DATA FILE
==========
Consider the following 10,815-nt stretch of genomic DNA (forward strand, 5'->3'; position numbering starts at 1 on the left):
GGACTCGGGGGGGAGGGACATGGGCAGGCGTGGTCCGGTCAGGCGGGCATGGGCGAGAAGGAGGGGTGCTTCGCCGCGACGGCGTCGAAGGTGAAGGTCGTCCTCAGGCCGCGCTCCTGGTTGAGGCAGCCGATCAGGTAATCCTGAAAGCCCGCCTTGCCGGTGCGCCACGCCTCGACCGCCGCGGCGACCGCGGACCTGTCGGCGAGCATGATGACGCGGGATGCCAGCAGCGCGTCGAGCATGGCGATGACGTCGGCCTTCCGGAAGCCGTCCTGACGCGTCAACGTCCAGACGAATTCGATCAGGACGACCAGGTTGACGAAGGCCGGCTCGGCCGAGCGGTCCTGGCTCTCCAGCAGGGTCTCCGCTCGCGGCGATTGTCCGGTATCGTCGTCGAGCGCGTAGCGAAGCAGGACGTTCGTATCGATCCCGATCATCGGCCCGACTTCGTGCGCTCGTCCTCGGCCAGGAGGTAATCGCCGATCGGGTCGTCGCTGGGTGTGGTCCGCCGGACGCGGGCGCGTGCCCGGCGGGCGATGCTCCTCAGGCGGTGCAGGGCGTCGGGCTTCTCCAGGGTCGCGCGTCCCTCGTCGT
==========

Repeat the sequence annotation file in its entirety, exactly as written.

Consider the following 10,815-nt stretch of genomic DNA (forward strand, 5'->3'; position numbering starts at 1 on the left):
GGACTCGGGGGGGAGGGACATGGGCAGGCGTGGTCCGGTCAGGCGGGCATGGGCGAGAAGGAGGGGTGCTTCGCCGCGACGGCGTCGAAGGTGAAGGTCGTCCTCAGGCCGCGCTCCTGGTTGAGGCAGCCGATCAGGTAATCCTGAAAGCCCGCCTTGCCGGTGCGCCACGCCTCGACCGCCGCGGCGACCGCGGACCTGTCGGCGAGCATGATGACGCGGGATGCCAGCAGCGCGTCGAGCATGGCGATGACGTCGGCCTTCCGGAAGCCGTCCTGACGCGTCAACGTCCAGACGAATTCGATCAGGACGACCAGGTTGACGAAGGCCGGCTCGGCCGAGCGGTCCTGGCTCTCCAGCAGGGTCTCCGCTCGCGGCGATTGTCCGGTATCGTCGTCGAGCGCGTAGCGAAGCAGGACGTTCGTATCGATCCCGATCATCGGCCCGACTTCGTGCGCTCGTCCTCGGCCAGGAGGTAATCGCCGATCGGGTCGTCGCTGGGTGTGGTCCGCCGGACGCGGGCGCGTGCCCGGCGGGCGATGCTCCTCAGGCGGTGCAGGGCGTCGGGCTTCTCCAGGGTCGCGCGTCCCTCGTCGT